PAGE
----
Institute of directors chairman Neville Bain tells E&T why effective business management is all about people.
The people advantage
Once described as a 'truly bright and outstanding leader', Neville Bain is also a truly international company director. A New Zealander, he was educated at Otago University where he graduated with degrees in accounting and economics. He started his commercial career with Cadbury Schweppes in his home country and subsequently he has worked in Australia, South Africa and the UK where he was chairman of Consignia plc (formerly the Post Office).
He is currently chairman of the Institute of Directors (IoD), an international members' association that provides a professional network reaching into every corner of the business community, from the largest public companies to the smallest private firms. He is also a non-executive director of Scottish & Newcastle plc, as well as Biocon, an international company registered in India with a market cap of $1.2bn. He was also group chief executive of Coats Viyella plc and chairman of Hogg Robinson.
Keenly interested in business education, Bain has published several books on the topic including 'Successful Management', 'Winning Ways Through Corporate Governance' and 'The People Advantage'.
His most recent book is 'The Effective Director' in which he argues that the real levers of success lie beneath technical competence and business ability. To succeed, he says, we need to behave more ethically both with our clients and the people who work for us.
Nick Smith: One of the core values of 'The Effective Manager' is ethical corporate behaviour. How important is it in today's commercial environment for companies to behave ethically?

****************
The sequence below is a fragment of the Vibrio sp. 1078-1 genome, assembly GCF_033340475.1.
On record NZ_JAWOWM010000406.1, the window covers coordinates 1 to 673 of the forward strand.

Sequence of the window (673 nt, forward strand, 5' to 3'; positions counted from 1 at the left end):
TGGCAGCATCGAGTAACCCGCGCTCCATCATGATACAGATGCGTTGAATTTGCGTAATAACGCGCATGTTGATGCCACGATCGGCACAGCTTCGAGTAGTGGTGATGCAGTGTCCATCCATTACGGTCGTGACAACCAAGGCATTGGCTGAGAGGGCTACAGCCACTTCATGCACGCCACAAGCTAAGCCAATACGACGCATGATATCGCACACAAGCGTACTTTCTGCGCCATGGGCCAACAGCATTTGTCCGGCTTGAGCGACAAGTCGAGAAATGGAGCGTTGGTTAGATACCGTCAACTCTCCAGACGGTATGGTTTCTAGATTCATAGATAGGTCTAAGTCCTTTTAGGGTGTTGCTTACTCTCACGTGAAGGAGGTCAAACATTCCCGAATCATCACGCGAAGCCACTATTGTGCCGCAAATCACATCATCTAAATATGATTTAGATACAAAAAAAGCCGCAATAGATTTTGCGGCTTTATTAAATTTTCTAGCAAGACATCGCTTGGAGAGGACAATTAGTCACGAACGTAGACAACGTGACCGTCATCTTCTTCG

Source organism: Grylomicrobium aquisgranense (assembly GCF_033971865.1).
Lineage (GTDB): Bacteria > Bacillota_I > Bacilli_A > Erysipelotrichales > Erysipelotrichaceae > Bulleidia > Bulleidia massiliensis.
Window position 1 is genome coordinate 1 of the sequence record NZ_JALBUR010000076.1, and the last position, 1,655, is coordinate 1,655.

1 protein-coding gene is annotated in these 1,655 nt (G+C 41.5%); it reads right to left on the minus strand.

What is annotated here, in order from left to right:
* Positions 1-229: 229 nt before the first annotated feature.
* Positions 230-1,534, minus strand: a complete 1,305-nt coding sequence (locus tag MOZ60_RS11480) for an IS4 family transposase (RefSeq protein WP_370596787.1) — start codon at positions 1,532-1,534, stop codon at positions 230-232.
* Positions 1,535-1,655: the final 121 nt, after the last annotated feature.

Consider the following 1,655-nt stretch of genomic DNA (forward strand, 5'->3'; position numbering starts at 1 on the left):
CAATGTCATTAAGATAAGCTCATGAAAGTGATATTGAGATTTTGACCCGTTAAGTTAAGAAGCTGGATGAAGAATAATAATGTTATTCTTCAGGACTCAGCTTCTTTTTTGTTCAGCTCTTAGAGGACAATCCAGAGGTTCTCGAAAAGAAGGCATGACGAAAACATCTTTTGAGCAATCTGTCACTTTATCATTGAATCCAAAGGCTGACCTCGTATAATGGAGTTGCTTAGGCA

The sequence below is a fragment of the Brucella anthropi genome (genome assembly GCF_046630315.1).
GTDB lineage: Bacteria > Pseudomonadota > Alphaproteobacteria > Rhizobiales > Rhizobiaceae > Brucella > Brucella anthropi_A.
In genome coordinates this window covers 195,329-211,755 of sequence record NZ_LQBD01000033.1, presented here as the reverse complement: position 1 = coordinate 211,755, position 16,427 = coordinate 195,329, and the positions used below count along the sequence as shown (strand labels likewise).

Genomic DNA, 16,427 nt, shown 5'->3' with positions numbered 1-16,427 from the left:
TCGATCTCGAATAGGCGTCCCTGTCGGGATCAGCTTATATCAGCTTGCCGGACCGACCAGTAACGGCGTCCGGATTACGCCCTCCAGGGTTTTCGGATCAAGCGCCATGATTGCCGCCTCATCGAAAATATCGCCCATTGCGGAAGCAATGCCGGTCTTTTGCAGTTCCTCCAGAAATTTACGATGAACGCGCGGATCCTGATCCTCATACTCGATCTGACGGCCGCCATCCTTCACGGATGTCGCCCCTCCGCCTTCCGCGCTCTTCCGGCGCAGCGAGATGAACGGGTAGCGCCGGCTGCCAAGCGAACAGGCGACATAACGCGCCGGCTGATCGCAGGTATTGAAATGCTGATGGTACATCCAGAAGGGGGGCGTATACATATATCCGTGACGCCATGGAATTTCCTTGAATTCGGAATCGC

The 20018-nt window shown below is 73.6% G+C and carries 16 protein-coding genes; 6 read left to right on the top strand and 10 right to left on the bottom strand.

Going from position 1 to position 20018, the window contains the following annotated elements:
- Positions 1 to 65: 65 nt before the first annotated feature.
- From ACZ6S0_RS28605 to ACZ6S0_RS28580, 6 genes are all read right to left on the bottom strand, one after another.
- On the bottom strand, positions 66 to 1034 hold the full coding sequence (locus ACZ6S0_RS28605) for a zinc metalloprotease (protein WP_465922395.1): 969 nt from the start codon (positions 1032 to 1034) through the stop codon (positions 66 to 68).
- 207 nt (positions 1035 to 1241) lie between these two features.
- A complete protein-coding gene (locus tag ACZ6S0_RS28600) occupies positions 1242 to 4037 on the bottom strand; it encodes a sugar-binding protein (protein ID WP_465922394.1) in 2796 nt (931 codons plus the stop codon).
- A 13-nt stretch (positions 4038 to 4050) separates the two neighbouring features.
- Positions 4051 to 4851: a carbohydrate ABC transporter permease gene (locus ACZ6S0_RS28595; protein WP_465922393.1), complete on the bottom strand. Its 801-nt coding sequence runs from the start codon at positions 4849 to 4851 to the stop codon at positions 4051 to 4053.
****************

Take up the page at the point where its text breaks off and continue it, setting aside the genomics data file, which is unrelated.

Neville Bain: I think it is hugely important and it's not just my personal view, but it is also the view of the Institute of Directors in terms of the development programmes that it has got. If you want to delegate and get the best from your people you've got to give them a sense of the strategy and an understanding of the organisation's values. In other words how we do things around here. There's a chapter about ethics in which I discuss the underlying things embedded in the organisation that are hugely important.
NS: The nature of work today is different from how it was a generation or two ago when you might have expected to join a company in the drawing office and work your way up to the board. Now people work for shorter times and they move more. Does this provide a charter for companies to behave less responsibly toward the people they employ and their customers?
NB: I think this is a greater challenge of increased importance. The reason for this is that if you get the right people and adopt the right strategy you will have a winning combination. You will outperform your competition, and there's lots of evidence to support that. If you can do that in an environment where the governance is right and the values are right then you are really going to achieve. You've got to accept that some of these good people will move on because the opportunities aren't inside the organisation.
NS: Is there a need for greater transparency at board level about a company's corporate social responsibility and environmental policies and the way they are presented?
NB: It's not just about transparency. It is also about how the board satisfies itself that the values it subscribes to are actually being practiced in the organisation. There's an example in my book where I refer to a company called Enron, where the chief executive had absolutely perfect values, which were written down, only nobody took any notice of them.
Now the board should be aware of the checking mechanism that makes sure that the values of the orgasnisation are being practiced. You can do things such as monitoring employee and customer feedback. That should be fed to the board. I am certain that the board must have as one of its fundamental processes coherent succession management where you look at your stock of senior people every year and decide how they are being developed. At all of the boards that I work on, including the IoD, we do that now.